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February 12, 2013

DC Circuit works hard to figure out just what Freeman means for guideline retroactivity

An informed and thoughtful reader recommended to me today's interesting rulng by a DC Circuit panel in US v. Epps, No. 11-3002 (DC Cir. Feb 12, 2013) (available here).  The Epps court, in a setting which one judge thought make the case moot, has to unpack the SCOTUS Freeman decision concerning plea agreements and guideline retroactivity. Among other interesting aspects of the case, the panel unpacks the important issue of which SCOTUS opinion controls when the Justices divide 4-1-4 . Here is how the Epps opinion gets started:

In Freeman v. United States, 131 S. Ct. 2685 (2011), the Supreme Court held that the district court is not categorically barred from reducing a defendant’s sentence under 18 U.S.C. § 3582(c)(2) where the defendant entered into a plea agreement pursuant to Federal Rule of Criminal Procedure 11(c)(1)(C).  The decision was splintered, however, with the plurality and concurring opinions adopting different reasoning. Prior to Freeman, the district court denied Ricardo Epps’ § 3582(c)(2) motion for a reduction of his Rule 11(c)(1)(C) sentence.  United States v. Epps, 756 F. Supp. 2d 88 (D.D.C. 2010).  Epps appeals, contending that there is no controlling opinion in Freeman and that because the district court (as well as the Rule 11(c)(1)(C) agreement) relied upon the crack-cocaine Guidelines range when determining whether to accept the stipulated sentence, his sentence was imposed “based on” the Guidelines range and the district court was authorized under § 3582(c)(2) to reconsider and reduce his sentence in light of the Sentencing Commission’s reduction of the sentencing range applicable to him.  For the following reasons, we reverse and remand the case to the district court.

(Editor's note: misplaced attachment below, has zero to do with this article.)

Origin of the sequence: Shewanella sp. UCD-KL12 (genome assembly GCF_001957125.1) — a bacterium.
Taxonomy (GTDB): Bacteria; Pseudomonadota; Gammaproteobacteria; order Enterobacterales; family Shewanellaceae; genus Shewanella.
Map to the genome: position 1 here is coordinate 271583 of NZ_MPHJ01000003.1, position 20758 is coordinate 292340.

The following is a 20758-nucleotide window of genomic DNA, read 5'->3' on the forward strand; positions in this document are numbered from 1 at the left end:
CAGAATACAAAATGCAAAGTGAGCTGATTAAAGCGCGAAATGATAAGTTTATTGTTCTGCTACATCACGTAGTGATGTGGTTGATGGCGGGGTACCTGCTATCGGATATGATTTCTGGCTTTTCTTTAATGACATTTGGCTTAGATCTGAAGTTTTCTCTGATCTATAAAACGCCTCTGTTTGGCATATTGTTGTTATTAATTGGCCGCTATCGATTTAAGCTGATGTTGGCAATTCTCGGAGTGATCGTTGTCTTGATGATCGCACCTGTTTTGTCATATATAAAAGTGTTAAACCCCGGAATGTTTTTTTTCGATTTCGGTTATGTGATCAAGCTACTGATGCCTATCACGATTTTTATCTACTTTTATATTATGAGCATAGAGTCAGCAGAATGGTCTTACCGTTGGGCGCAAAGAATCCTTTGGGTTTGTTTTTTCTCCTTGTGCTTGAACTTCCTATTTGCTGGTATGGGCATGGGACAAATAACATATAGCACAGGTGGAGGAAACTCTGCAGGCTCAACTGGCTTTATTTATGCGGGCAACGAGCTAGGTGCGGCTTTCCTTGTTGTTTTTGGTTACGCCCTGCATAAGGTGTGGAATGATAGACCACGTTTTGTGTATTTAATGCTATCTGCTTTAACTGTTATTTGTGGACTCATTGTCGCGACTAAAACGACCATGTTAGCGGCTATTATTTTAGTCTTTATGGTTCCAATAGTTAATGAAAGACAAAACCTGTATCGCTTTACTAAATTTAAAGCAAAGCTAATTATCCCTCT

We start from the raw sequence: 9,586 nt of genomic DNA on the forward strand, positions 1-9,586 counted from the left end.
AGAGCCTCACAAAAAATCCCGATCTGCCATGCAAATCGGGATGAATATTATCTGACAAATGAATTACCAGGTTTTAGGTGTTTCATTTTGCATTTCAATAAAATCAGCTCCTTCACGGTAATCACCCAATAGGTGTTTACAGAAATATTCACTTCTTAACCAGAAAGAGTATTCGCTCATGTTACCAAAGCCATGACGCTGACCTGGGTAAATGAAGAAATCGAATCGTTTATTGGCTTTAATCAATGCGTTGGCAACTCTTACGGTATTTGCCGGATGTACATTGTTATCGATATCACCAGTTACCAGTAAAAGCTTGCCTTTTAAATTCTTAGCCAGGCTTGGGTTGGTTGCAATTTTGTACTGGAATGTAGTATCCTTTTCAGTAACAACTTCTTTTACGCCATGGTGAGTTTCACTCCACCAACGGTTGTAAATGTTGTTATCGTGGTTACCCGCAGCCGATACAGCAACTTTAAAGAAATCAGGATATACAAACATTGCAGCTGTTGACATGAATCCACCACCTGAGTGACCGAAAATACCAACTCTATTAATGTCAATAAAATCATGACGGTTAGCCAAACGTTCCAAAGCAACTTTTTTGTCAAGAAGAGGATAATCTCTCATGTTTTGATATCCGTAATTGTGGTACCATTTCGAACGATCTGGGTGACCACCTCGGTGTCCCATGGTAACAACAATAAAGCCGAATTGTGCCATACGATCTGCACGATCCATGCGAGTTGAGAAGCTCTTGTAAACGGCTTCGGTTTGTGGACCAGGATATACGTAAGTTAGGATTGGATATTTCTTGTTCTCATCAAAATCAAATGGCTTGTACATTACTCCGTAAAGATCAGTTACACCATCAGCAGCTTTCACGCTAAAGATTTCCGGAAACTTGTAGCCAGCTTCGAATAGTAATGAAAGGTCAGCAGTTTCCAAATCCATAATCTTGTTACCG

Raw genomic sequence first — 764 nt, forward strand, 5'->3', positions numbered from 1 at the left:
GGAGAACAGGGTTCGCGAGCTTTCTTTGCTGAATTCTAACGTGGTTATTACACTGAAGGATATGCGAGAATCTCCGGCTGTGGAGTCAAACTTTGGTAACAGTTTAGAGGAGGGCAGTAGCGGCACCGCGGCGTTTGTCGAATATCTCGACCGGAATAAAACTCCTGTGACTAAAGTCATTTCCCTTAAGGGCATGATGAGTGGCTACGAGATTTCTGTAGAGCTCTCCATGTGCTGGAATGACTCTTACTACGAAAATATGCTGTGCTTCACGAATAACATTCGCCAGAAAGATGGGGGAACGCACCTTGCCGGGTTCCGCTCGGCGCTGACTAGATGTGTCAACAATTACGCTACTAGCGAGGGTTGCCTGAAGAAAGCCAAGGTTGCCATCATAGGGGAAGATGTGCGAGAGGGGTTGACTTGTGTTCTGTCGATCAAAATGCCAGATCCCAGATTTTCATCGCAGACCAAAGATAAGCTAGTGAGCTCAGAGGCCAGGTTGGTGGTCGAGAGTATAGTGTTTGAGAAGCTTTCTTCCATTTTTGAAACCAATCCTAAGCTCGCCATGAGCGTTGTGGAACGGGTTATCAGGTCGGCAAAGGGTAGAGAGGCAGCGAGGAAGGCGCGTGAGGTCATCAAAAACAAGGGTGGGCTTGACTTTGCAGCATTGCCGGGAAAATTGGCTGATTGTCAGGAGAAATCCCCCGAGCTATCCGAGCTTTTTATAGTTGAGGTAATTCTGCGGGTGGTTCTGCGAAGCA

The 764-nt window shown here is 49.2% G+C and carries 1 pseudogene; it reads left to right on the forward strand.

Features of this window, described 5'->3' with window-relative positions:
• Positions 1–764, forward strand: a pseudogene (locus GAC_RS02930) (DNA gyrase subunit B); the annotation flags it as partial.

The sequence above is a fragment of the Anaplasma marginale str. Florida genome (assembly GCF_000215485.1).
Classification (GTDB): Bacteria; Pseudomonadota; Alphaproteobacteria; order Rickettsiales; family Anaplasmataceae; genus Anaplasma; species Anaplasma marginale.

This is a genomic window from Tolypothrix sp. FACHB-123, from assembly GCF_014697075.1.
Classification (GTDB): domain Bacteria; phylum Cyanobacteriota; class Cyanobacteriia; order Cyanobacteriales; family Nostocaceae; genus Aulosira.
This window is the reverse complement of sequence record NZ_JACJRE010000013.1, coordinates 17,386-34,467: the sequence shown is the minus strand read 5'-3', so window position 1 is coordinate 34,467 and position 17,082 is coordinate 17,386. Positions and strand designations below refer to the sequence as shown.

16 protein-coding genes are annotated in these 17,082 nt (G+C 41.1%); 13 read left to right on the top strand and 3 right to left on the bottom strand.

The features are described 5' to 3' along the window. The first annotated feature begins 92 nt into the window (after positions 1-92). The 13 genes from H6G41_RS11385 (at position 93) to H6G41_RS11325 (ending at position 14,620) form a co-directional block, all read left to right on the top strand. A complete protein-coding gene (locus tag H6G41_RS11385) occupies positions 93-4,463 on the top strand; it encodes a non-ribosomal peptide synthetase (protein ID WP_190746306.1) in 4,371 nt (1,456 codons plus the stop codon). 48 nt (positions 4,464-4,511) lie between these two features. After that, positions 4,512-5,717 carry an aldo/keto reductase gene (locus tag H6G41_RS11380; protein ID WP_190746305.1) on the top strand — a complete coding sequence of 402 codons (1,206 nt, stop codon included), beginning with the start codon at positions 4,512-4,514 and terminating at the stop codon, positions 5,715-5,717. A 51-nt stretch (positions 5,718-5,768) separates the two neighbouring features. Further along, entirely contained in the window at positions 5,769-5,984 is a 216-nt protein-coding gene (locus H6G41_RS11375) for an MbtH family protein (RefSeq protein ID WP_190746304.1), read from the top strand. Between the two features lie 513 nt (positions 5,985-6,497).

February 12, 2013 at 04:19 PM | Permalink

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Comments

Thank you to the D.C. Circuit. "Under Marks then, we conclude that there is no controlling opinion in Freeman because the plurality and concurring opinions do not share common reasoning whereby one analysis is a “logical subset." [of the other].

Exactly, yet Appellate circuits biased in favor of prosecutors (like the Eighth Circuit) quickly lined up to pronounce as the Court's ruling in Freeman Sotomayor's one-justice decision that the plea agreement decides whether a judge based a sentence on a guideline that was subsequently amended, despite the fact the pluarilty rejected Sotomayor's position. You absolutely need to spell this out, Doug.

Posted by: DCH | Feb 13, 2013 12:33:53 PM

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